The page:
It’s not until Pierre almost dies in a duel with Dolokhov that we get to hear his true feelings on romance. In “Dust and Ashes,” Pierre comes to the conclusion that the only reason he feels compelled to stay alive is that he still hasn’t fallen in love. He hypothesizes that only through love (romantic love, mind you) can one find divinity.
Pierre, Natasha, and Marriage
So it’s easy to draw comparisons between Natasha and Pierre. Both seem to put a lot of stock into romantic love. For both, it’s their downfall, the main source of their pain and dissatisfaction with their life. But I want to take a look at what part of romance has caused them such grief, because I don’t think you can argue that it’s simply romance as a whole. No, it’s marriage.
Think about it. Pierre is stuck in a loveless marriage, and it’s that marriage that is preventing him from being able to find love, and by extension, divinity. Natasha, on the other hand, is controlled by her impending marriage to Andrey. When she’s finally convinced to act on her “own terms” without worrying about that marriage, she’s caught up with Anatole and ruins her life by trying to elope with him. It’s not love or romance, it’s marriage specifically that is causing both characters such trauma.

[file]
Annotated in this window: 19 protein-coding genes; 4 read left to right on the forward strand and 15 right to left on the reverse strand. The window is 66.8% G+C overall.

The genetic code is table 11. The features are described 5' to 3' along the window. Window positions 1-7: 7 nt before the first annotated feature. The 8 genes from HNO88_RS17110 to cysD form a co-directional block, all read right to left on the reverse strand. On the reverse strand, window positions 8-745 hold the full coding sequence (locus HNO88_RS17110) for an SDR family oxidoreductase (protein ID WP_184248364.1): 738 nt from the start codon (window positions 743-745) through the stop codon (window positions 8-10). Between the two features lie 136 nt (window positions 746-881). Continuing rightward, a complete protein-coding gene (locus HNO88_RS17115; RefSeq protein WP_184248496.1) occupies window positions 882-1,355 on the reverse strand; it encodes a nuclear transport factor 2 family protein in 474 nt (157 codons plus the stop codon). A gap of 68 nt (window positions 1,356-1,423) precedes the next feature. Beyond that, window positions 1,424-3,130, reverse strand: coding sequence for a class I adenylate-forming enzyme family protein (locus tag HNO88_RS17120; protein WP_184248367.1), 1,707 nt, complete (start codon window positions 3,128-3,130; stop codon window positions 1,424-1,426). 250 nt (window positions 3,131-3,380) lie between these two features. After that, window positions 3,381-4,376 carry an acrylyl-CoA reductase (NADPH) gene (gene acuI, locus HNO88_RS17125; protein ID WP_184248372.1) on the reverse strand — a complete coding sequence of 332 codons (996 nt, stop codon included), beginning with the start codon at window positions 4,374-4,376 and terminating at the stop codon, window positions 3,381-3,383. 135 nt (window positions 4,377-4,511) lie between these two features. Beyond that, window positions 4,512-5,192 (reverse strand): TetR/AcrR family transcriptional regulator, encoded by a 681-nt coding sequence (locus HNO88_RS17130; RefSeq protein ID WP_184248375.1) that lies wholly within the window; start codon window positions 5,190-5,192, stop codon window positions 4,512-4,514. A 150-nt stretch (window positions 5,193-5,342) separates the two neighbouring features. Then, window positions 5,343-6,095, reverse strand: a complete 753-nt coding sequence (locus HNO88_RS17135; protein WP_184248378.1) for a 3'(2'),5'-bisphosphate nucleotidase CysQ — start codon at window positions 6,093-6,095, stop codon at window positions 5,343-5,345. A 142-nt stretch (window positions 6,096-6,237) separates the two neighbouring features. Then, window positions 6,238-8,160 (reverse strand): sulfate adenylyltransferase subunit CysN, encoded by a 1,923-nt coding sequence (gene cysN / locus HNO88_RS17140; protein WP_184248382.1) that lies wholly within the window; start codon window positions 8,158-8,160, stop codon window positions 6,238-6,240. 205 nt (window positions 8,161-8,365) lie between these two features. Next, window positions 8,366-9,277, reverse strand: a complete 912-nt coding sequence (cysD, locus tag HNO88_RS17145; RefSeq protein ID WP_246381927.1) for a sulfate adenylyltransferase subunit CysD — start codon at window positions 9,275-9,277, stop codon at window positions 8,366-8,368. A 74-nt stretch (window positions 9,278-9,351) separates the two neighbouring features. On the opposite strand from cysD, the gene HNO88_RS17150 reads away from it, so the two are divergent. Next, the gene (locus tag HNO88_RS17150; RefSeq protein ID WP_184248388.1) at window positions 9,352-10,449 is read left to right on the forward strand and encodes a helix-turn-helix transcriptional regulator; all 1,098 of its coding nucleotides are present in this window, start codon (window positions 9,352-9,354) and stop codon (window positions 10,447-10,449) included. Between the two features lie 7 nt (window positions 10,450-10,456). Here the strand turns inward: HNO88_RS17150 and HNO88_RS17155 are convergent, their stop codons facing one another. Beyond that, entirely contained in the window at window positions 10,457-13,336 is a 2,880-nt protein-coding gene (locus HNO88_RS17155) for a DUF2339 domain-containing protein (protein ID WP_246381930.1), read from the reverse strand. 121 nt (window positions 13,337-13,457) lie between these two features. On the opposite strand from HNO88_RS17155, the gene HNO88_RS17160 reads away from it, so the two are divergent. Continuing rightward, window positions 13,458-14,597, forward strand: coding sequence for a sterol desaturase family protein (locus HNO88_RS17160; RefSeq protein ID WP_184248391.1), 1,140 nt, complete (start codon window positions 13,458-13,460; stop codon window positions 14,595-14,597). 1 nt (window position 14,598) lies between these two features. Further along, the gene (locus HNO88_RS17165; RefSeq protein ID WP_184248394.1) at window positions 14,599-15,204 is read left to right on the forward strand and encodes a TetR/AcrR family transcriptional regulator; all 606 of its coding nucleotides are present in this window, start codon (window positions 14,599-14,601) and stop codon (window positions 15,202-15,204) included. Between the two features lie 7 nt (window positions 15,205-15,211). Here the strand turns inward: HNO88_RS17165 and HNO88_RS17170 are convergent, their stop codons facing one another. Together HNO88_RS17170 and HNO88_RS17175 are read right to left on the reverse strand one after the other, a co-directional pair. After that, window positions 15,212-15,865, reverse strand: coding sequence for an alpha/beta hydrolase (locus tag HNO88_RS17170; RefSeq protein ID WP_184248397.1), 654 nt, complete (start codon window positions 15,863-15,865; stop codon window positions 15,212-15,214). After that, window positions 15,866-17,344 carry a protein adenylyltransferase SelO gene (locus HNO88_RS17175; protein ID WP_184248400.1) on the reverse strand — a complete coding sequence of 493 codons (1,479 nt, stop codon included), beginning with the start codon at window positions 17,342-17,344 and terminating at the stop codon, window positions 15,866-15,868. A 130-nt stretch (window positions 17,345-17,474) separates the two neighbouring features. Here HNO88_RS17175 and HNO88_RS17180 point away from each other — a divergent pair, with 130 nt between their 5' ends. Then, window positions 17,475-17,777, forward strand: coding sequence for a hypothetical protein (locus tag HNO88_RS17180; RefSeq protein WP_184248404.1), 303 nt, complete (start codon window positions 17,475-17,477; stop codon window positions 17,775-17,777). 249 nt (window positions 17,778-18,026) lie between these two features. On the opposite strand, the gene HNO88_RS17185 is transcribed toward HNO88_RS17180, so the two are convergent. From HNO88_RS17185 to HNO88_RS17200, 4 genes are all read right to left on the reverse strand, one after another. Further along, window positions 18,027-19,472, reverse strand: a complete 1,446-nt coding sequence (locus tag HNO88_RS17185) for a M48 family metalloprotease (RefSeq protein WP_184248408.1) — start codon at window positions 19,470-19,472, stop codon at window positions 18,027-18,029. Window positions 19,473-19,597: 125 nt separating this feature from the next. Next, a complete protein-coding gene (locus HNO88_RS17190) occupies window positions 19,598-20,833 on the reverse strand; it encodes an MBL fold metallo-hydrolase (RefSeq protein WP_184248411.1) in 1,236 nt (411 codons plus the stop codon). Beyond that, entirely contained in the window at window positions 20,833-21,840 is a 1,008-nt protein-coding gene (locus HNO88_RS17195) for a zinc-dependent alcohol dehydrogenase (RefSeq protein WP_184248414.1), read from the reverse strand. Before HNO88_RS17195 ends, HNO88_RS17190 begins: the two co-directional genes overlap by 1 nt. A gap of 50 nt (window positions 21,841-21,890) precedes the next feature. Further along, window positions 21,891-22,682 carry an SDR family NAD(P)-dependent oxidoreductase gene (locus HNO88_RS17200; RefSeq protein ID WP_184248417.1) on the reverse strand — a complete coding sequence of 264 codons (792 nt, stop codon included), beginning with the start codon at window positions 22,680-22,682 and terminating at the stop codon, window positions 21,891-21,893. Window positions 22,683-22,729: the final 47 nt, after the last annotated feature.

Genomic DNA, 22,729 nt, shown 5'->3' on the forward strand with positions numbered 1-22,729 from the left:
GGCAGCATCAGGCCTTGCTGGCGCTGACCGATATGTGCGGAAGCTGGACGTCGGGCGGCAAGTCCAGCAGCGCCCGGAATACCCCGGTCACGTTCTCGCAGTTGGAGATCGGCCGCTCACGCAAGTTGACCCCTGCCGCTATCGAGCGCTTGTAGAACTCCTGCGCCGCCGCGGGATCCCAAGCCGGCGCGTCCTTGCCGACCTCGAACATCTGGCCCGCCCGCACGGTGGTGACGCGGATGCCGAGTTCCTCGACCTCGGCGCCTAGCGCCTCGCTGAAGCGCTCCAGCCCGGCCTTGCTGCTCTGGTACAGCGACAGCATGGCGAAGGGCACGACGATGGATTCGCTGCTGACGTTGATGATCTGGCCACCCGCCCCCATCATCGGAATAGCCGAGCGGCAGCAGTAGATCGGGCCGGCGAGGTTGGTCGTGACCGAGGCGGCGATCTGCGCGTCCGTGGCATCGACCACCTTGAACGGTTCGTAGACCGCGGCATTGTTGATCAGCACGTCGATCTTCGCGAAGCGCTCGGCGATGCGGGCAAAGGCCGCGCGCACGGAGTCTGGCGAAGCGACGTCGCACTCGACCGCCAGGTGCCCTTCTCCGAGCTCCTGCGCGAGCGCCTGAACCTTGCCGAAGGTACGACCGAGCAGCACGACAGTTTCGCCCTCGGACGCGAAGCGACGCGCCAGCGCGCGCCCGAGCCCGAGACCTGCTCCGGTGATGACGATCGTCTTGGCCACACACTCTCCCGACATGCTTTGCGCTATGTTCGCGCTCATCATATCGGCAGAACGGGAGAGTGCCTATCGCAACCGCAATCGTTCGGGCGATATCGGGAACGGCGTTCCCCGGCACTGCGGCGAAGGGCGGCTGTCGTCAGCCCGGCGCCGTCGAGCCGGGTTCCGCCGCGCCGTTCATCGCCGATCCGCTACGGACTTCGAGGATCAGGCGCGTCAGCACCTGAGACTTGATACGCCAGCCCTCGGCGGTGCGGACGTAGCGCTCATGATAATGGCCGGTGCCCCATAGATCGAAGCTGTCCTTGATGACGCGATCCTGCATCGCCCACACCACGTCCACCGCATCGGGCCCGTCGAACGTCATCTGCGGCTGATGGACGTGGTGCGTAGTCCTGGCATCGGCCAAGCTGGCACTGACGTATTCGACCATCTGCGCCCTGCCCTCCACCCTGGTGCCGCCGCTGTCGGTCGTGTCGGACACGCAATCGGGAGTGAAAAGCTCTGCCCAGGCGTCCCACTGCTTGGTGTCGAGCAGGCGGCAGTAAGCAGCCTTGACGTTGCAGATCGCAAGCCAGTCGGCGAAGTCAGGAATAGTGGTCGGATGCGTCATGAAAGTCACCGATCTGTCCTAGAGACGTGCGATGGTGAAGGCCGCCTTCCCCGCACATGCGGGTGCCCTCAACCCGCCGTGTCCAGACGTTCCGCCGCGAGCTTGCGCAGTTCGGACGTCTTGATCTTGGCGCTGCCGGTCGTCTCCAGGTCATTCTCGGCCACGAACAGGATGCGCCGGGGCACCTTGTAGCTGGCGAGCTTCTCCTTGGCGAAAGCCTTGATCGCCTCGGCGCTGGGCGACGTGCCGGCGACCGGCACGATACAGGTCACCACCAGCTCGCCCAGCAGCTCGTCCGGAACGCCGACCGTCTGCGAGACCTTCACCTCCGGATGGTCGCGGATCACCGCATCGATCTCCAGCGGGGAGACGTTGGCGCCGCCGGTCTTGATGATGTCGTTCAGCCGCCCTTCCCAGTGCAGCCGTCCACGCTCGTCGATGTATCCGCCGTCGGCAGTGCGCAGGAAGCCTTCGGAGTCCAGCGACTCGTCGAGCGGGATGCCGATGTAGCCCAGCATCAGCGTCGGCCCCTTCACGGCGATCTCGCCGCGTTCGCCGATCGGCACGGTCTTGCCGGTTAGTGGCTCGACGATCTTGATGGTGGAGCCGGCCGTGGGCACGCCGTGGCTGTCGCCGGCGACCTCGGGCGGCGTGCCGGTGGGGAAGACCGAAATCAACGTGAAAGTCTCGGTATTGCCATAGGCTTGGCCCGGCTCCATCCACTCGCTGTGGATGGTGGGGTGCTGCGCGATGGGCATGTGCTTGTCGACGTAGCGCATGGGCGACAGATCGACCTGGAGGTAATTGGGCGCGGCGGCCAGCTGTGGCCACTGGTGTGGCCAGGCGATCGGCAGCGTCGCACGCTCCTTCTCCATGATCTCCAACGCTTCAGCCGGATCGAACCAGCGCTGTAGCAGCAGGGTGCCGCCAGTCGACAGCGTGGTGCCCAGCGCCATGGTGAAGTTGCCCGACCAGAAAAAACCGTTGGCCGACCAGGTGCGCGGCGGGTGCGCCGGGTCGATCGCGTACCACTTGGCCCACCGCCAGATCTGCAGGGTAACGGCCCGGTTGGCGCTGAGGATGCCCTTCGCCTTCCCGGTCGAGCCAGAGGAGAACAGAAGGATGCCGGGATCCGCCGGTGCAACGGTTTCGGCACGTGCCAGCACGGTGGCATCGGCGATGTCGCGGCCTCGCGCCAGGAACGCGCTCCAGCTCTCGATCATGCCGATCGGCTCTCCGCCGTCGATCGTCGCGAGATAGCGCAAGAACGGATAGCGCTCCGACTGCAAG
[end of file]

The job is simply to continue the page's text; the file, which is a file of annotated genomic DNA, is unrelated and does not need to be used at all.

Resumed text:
In addition, I’d be willing to make this analysis even more specific. It may not just be marriage that is causing both characters problems, it may be the idea that marriage and romance are the same thing. Natasha’s seemingly endless passion for Andrey is actually not at all lasting, and goes away as soon as Anatole becomes a more present option for marriage. And then it’s her haste to marry Anatole that ruins her life. In both cases, her longing to marry both of these men is mistaken as romantic feeling.
On the other hand, we don’t really know why Pierre married Helene. Though, once again, their marriage by no means equals romance.
So, with that in mind, I want to look at “Pierre & Natasha,” the last song I’ll be analyzing. In this song, after Andrey has firmly rejected Natasha, so Pierre tries to comfort her. However, the conversation that takes place starts to say a lot more about their relationship with one another.